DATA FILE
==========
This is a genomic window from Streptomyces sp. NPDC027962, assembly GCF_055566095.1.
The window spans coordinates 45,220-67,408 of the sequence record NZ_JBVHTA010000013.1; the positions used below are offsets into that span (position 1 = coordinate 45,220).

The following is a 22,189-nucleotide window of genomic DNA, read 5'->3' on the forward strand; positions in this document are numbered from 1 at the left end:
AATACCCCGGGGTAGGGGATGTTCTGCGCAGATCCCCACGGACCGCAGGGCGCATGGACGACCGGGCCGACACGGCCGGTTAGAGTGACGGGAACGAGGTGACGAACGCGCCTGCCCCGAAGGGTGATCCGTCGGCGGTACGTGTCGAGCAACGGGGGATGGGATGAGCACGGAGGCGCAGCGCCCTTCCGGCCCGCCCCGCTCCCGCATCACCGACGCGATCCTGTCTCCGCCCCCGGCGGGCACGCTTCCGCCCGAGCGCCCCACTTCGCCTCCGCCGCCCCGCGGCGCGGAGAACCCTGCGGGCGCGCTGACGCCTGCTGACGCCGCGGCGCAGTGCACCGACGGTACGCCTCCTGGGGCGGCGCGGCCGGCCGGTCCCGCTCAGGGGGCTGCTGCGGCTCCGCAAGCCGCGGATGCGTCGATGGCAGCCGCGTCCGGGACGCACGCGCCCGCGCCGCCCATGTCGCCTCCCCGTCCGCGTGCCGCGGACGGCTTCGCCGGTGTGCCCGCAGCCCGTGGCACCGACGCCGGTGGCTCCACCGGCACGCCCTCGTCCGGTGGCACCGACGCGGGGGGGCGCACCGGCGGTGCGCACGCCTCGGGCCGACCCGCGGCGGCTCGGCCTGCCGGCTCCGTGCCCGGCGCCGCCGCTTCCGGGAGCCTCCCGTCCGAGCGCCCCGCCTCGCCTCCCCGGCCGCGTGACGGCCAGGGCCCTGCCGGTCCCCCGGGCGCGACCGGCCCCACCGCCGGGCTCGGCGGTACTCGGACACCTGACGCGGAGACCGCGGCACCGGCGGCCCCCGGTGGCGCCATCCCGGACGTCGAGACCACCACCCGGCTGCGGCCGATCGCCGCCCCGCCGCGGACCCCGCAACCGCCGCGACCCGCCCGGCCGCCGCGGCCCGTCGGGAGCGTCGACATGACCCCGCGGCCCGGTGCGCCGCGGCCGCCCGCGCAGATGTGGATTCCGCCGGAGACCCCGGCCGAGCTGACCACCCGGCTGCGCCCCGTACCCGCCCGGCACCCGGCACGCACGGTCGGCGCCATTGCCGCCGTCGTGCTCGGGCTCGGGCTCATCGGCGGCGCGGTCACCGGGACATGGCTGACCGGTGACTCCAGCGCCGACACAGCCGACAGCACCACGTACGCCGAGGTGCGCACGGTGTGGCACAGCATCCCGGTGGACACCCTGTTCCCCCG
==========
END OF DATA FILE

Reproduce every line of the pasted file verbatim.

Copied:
This is a genomic window from Streptomyces sp. NPDC027962, assembly GCF_055566095.1.
The window spans coordinates 45,220-67,408 of the sequence record NZ_JBVHTA010000013.1; the positions used below are offsets into that span (position 1 = coordinate 45,220).

The following is a 22,189-nucleotide window of genomic DNA, read 5'->3' on the forward strand; positions in this document are numbered from 1 at the left end:
AATACCCCGGGGTAGGGGATGTTCTGCGCAGATCCCCACGGACCGCAGGGCGCATGGACGACCGGGCCGACACGGCCGGTTAGAGTGACGGGAACGAGGTGACGAACGCGCCTGCCCCGAAGGGTGATCCGTCGGCGGTACGTGTCGAGCAACGGGGGATGGGATGAGCACGGAGGCGCAGCGCCCTTCCGGCCCGCCCCGCTCCCGCATCACCGACGCGATCCTGTCTCCGCCCCCGGCGGGCACGCTTCCGCCCGAGCGCCCCACTTCGCCTCCGCCGCCCCGCGGCGCGGAGAACCCTGCGGGCGCGCTGACGCCTGCTGACGCCGCGGCGCAGTGCACCGACGGTACGCCTCCTGGGGCGGCGCGGCCGGCCGGTCCCGCTCAGGGGGCTGCTGCGGCTCCGCAAGCCGCGGATGCGTCGATGGCAGCCGCGTCCGGGACGCACGCGCCCGCGCCGCCCATGTCGCCTCCCCGTCCGCGTGCCGCGGACGGCTTCGCCGGTGTGCCCGCAGCCCGTGGCACCGACGCCGGTGGCTCCACCGGCACGCCCTCGTCCGGTGGCACCGACGCGGGGGGGCGCACCGGCGGTGCGCACGCCTCGGGCCGACCCGCGGCGGCTCGGCCTGCCGGCTCCGTGCCCGGCGCCGCCGCTTCCGGGAGCCTCCCGTCCGAGCGCCCCGCCTCGCCTCCCCGGCCGCGTGACGGCCAGGGCCCTGCCGGTCCCCCGGGCGCGACCGGCCCCACCGCCGGGCTCGGCGGTACTCGGACACCTGACGCGGAGACCGCGGCACCGGCGGCCCCCGGTGGCGCCATCCCGGACGTCGAGACCACCACCCGGCTGCGGCCGATCGCCGCCCCGCCGCGGACCCCGCAACCGCCGCGACCCGCCCGGCCGCCGCGGCCCGTCGGGAGCGTCGACATGACCCCGCGGCCCGGTGCGCCGCGGCCGCCCGCGCAGATGTGGATTCCGCCGGAGACCCCGGCCGAGCTGACCACCCGGCTGCGCCCCGTACCCGCCCGGCACCCGGCACGCACGGTCGGCGCCATTGCCGCCGTCGTGCTCGGGCTCGGGCTCATCGGCGGCGCGGTCACCGGGACATGGCTGACCGGTGACTCCAGCGCCGACACAGCCGACAGCACCACGTACGCCGAGGTGCGCACGGTGTGGCACAGCATCCCGGTGGACACCCTGTTCCCCCG